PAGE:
CWC had requested the matching money for the facility. Now that the funding has been approved, Wyoming has allocated a total of almost $9.2 million for the project – or exactly half of the almost $18.4 million projected total cost.
CWC has committed to financing its half of the project through a capital campaign, grants and the sale of the college’s current equine facility on Gasser Road.
The new complex will include two indoor arenas, an outdoor arena, classrooms, offices, locker rooms, a lab, an animal health unit and a maintenance shop, according to previous reports. Administrators said it will allow for expanded program offerings that aren’t possible at the current facility.
Bookkeeper in senior center forgery faces more charges
DOUGLAS (WNE) — Charges against the former Converse County Senior Citizen Centers bookkeeper keep piling up.
Marnie Zamora, 42, was charged with felony check fraud Feb. 28 after law enforcement officials allege that sometime after September 2018 she knowingly issued two or more checks which were not paid due to insufficient funds.
Investigators said Zamora had written three checks from her Converse County Bank account and deposited them into her Points West Community Bank account. PWCB Vice President Ron Hayes told investigators that Zamora then withdrew the funds from an ATM shortly after making the deposit.
Zamora had done this several times during several weeks after September 2018, according to a court affidavit filed by police.
Zamora was previously charged with forgery and theft which allegedly occurred while she was employed as the bookkeeper for the Converse County Senior Center. Those charges were filed in September, more than a month after her employment with the senior centers was terminated.
Doug Johnson and Nancie Fink alleged that Zamora forged both of their signatures on 19 checks and deposited them in her bank account, according to court documents.
Bank statements, copies of the checks and the signature card from CCB with all the Douglas Senior Center board members were provided by Johnson and Fink as further proof the signatures on the checks in question did not match, according to court documents.
Bank records from CCB show the 19 checks were deposited into Zamora’s account.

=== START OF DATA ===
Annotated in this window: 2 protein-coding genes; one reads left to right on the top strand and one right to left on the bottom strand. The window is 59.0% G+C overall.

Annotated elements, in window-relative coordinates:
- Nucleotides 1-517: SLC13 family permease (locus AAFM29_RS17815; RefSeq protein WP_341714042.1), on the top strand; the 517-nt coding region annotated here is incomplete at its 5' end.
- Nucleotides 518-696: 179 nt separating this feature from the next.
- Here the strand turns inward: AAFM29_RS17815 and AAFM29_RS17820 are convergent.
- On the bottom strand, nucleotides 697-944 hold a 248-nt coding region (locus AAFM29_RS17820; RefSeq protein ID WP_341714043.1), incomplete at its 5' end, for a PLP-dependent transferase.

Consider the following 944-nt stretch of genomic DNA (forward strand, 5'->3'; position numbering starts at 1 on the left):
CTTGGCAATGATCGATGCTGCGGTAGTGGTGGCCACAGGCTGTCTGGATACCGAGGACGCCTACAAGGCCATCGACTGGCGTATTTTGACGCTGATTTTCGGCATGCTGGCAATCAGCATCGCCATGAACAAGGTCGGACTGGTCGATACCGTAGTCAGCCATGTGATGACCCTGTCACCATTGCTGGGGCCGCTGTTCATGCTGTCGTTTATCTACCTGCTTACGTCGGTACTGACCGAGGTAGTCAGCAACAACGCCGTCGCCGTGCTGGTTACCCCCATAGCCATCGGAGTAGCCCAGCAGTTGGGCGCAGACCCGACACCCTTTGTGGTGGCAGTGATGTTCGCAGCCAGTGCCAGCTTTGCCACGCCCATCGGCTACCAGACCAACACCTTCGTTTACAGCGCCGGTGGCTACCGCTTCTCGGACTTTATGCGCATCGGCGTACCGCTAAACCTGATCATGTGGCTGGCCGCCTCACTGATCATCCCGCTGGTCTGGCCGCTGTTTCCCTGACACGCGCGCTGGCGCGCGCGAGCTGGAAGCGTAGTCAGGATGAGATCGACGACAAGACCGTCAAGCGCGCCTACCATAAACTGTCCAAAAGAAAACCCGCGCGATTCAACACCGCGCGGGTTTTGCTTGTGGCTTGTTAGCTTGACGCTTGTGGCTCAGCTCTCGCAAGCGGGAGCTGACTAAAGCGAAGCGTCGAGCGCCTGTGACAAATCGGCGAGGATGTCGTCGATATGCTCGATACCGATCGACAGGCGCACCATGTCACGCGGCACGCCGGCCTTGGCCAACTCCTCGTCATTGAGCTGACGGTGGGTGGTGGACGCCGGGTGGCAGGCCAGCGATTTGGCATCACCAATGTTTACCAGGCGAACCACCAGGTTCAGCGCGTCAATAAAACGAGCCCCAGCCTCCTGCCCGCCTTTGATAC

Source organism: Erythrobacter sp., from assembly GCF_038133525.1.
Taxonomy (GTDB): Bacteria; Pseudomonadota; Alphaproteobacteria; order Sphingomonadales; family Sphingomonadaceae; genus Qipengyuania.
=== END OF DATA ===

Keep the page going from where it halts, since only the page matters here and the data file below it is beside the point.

Anonymous donors pay off Torrington utility bills
TORRINGTON (WNE) – Over the coming weeks, 24 struggling households in the City of Torrington will have running water, working lights and other city utilities thanks to the generosity of a mysterious benefactor working on the Elk Creek Pipeline for ONEOK, Inc.
The donor - who utility clerk Emily Quinlan could only identify as ‘James’ – walked into Torrington City Hall and paid more than $3,000 to bring the overdue bills current. Quinlan said she caught the name and that he was from Louisiana – any other details were lost in the moment.
“I was kind of dealing with a lot of money to remember a name,” she said. “He was a very nice guy. You could tell that they were enjoying helping people.”
Quinlan said the money was donated by a group of pipeline workers. The men just wanted to do something nice.
“They just called up and said ‘Hey, we want to do something to help,’” she said. “Once we got to a certain point on our discontinuation list, they came in and paid what was left.”
The man known only as “James” told Quinlan the pipeliners had been active in the community previously.
“He explained to me that the workers donated money to help out,” Quinlan said. “They had raised some money to buy some Christmas gifts and they were going to use what was left to buy TVs for (St. Joseph’s Childrens Home).”
The generosity of the pipeliners made an immediate impact on at least one Torrington resident, Quinlan said.
“We did have one gentleman who came in to pay his bill, found out what had happened, and paid it forward and paid someone else’s bill,” she said.